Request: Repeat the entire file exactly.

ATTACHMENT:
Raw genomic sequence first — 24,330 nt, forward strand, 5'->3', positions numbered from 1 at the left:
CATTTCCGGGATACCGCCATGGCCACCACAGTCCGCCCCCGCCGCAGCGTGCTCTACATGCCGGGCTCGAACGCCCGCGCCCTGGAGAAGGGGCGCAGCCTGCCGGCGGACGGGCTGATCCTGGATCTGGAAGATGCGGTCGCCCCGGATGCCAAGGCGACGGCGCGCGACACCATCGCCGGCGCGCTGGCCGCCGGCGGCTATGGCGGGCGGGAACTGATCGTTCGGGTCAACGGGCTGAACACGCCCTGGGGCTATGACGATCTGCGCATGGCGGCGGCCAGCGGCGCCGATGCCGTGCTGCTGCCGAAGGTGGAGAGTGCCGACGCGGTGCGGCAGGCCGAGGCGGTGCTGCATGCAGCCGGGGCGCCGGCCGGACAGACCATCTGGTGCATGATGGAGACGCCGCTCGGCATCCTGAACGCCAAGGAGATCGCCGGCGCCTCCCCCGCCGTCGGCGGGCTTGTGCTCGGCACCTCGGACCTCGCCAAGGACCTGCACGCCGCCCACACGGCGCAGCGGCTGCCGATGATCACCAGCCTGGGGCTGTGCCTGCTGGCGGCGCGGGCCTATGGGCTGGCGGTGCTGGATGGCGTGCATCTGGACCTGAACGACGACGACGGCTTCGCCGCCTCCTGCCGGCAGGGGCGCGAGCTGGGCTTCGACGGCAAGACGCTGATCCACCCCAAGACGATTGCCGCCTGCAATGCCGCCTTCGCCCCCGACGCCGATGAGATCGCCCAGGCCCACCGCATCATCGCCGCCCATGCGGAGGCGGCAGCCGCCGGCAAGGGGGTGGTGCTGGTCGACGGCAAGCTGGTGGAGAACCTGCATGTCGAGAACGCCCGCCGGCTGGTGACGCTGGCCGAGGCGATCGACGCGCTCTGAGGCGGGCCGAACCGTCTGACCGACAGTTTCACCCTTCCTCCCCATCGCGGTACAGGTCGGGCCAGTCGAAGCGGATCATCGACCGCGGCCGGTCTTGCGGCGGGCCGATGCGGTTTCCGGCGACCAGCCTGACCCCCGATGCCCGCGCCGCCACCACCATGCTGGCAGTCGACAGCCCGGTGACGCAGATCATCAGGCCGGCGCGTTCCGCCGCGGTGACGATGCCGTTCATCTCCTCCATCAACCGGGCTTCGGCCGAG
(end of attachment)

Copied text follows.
Raw genomic sequence first — 24,330 nt, forward strand, 5'->3', positions numbered from 1 at the left:
CATTTCCGGGATACCGCCATGGCCACCACAGTCCGCCCCCGCCGCAGCGTGCTCTACATGCCGGGCTCGAACGCCCGCGCCCTGGAGAAGGGGCGCAGCCTGCCGGCGGACGGGCTGATCCTGGATCTGGAAGATGCGGTCGCCCCGGATGCCAAGGCGACGGCGCGCGACACCATCGCCGGCGCGCTGGCCGCCGGCGGCTATGGCGGGCGGGAACTGATCGTTCGGGTCAACGGGCTGAACACGCCCTGGGGCTATGACGATCTGCGCATGGCGGCGGCCAGCGGCGCCGATGCCGTGCTGCTGCCGAAGGTGGAGAGTGCCGACGCGGTGCGGCAGGCCGAGGCGGTGCTGCATGCAGCCGGGGCGCCGGCCGGACAGACCATCTGGTGCATGATGGAGACGCCGCTCGGCATCCTGAACGCCAAGGAGATCGCCGGCGCCTCCCCCGCCGTCGGCGGGCTTGTGCTCGGCACCTCGGACCTCGCCAAGGACCTGCACGCCGCCCACACGGCGCAGCGGCTGCCGATGATCACCAGCCTGGGGCTGTGCCTGCTGGCGGCGCGGGCCTATGGGCTGGCGGTGCTGGATGGCGTGCATCTGGACCTGAACGACGACGACGGCTTCGCCGCCTCCTGCCGGCAGGGGCGCGAGCTGGGCTTCGACGGCAAGACGCTGATCCACCCCAAGACGATTGCCGCCTGCAATGCCGCCTTCGCCCCCGACGCCGATGAGATCGCCCAGGCCCACCGCATCATCGCCGCCCATGCGGAGGCGGCAGCCGCCGGCAAGGGGGTGGTGCTGGTCGACGGCAAGCTGGTGGAGAACCTGCATGTCGAGAACGCCCGCCGGCTGGTGACGCTGGCCGAGGCGATCGACGCGCTCTGAGGCGGGCCGAACCGTCTGACCGACAGTTTCACCCTTCCTCCCCATCGCGGTACAGGTCGGGCCAGTCGAAGCGGATCATCGACCGCGGCCGGTCTTGCGGCGGGCCGATGCGGTTTCCGGCGACCAGCCTGACCCCCGATGCCCGCGCCGCCACCACCATGCTGGCAGTCGACAGCCCGGTGACGCAGATCATCAGGCCGGCGCGTTCCGCCGCGGTGACGATGCCGTTCATCTCCTCCATCAACCGGGCTTCGGCCGAG